“King’s Quest” is proof that the classic adventure style game can still work in the modern era. Developer The Odd Gentleman has done a fantastic job of capturing the feeling of the original games, while bringing a modern flavor to the series. Unlike some of the more popular adventure games from recent years like TellTale’s “The Walking Dead” and “The Wolf Among Us”, “King’s Quest” is a fun departure both in the terms of the narrative and gameplay experience. It’s a nice throwback to the classic adventure games that does little hand holding, and encourages exploration and puzzle-solving over dialogue choices as the main focus.
The story in “King’s Quest” is told through flashbacks from the perspective of Graham, the elderly king of Daventry. Each story is narrated as a bedtime story that Graham gives to his young but spry granddaughter Gwendolyn. In these stories, Graham recollects his adventures as a young adventurer, looking for the glory and fame associated with being a newly crowned knight of Daventry.
Throughout the game you’ll occasionally hear Graham narrate and comment on certain parts of the story, or hear Gwendolyn interject with her interpretations of the events that unfold. It’s a neat way to tell the story, and one that allows for funny explanations as to why Graham gets killed whenever you make a mistake as a player that leads to his death.
The gameplay in “King’s Quest” is much less linear than other adventure games over the last couple of years. The majority of the gameplay centers around finding critical items needed to solve a puzzle, completing quests to receive important rewards, and examining the environment to understand what exactly you need to do in order to bypass obstacles. That’s not to say that there aren’t any player choices here though. Certain dialogue interactions allow you to reply with a different response, but these dialogue choices are presented less often than the TellTale games, and don’t do much to affect the overall story.
There are also a few quick time events as well, but those are fairly easy and don’t occur often in the game. The puzzles however, can be frustrating at times, especially if you happen to miss a critical item that is needed to fulfil an NPC’s wishes and move the plot forward. It can be easy to find yourself running around in circles trying to figure out what exactly you need to find or do, because the game does little to indicate what your next objective is.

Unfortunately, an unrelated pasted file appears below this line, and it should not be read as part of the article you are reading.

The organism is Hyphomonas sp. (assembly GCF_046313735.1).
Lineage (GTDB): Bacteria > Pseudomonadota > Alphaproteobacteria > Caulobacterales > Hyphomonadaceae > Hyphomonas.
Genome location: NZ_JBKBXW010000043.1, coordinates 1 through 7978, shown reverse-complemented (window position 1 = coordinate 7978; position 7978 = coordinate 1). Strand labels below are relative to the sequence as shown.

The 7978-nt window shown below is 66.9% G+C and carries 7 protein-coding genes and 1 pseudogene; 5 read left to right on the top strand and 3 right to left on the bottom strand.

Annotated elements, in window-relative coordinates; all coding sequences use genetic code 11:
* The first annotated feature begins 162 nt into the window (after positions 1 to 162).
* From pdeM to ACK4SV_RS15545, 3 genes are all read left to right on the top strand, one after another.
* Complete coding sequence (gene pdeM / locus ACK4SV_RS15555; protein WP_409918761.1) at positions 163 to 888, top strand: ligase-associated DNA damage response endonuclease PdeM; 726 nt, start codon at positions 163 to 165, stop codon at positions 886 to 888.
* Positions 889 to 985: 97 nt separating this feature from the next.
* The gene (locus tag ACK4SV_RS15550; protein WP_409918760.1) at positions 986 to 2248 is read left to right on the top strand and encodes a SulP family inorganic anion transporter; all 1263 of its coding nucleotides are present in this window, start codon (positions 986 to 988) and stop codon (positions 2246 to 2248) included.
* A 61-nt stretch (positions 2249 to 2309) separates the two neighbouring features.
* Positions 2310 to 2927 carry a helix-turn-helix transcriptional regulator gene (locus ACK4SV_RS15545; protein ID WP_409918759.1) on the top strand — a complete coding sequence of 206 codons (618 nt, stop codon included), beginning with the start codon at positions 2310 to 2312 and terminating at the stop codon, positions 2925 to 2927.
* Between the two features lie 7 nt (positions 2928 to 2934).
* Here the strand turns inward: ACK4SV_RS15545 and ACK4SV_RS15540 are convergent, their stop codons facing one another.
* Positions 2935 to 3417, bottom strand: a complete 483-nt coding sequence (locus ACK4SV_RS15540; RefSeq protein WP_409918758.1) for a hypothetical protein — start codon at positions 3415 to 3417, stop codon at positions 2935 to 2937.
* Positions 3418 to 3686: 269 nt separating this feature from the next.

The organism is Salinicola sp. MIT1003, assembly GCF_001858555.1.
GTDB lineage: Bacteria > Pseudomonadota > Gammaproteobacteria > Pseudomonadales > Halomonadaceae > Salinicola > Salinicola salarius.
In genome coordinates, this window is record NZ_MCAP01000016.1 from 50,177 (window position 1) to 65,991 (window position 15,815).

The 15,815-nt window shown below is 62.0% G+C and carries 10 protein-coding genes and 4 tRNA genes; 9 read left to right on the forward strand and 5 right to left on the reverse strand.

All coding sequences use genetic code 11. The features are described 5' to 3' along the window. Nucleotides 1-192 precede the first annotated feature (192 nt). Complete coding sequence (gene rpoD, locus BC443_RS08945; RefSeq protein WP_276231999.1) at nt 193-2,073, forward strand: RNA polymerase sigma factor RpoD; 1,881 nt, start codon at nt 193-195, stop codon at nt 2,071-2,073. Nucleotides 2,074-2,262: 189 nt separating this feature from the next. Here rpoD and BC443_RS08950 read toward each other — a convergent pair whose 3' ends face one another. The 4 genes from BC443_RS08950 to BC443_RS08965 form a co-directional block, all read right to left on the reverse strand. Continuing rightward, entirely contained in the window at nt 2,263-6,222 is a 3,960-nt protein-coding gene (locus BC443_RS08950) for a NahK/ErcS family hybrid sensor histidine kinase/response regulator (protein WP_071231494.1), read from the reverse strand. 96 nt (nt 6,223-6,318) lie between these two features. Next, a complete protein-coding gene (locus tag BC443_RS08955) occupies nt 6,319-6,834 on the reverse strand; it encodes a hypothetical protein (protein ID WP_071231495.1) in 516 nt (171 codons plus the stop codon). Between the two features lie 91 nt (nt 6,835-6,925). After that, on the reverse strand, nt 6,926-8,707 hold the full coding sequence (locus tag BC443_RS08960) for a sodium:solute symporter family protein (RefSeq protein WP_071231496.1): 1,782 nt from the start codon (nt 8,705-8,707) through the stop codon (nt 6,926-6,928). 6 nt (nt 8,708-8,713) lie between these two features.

“King’s Quest” has a solid presentation both in the audio and visual departments. The voice acting gives each character their own unique style and charm. Actor Christopher Lloyd did a great job as the voice of the elder Graham who recounts the tales of his past misadventures in a silly yet charming way. It was easy to warm up to him as Gwendolyn did sitting next to his bed as he spun the tales of his past, often forgetting important details or humorously adding things that probably didn’t happen just for dramatic effect.
The rest of the cast sounds great as well, which made it easy to be immersed in this time of knights, dragons, and trolls. There are great jokes thrown in throughout the game, and most of the characters are hilarious exaggerations of character tropes from that time period. Visually, the game is drawn with a cel-shaded style much like “The Walking Dead”. It’s all very bright and colorful, and matches perfectly with the tone of the game itself.
“King’s Quest: A Knight to Remember” is a great start to the “King’s Quest” reboot. The first chapter did an excellent job at creating the setting and tone of the game for the rest of the series to come. At about eight to ten hours to complete, “King’s Quest: A Knight to Remember” balances the style of the classic adventure game, while easing it for adventure newcomers with gameplay elements seen in most modern adventure games. It’s easy to be immersed in this story as Graham, the young wanderer with a heart for adventure, and I’m excited to see where the next chapter of his story takes him.
Kings Quest A Knight To Remember was reviewed on the Xbox One
Disclosure: game copy was provided by developer/publisher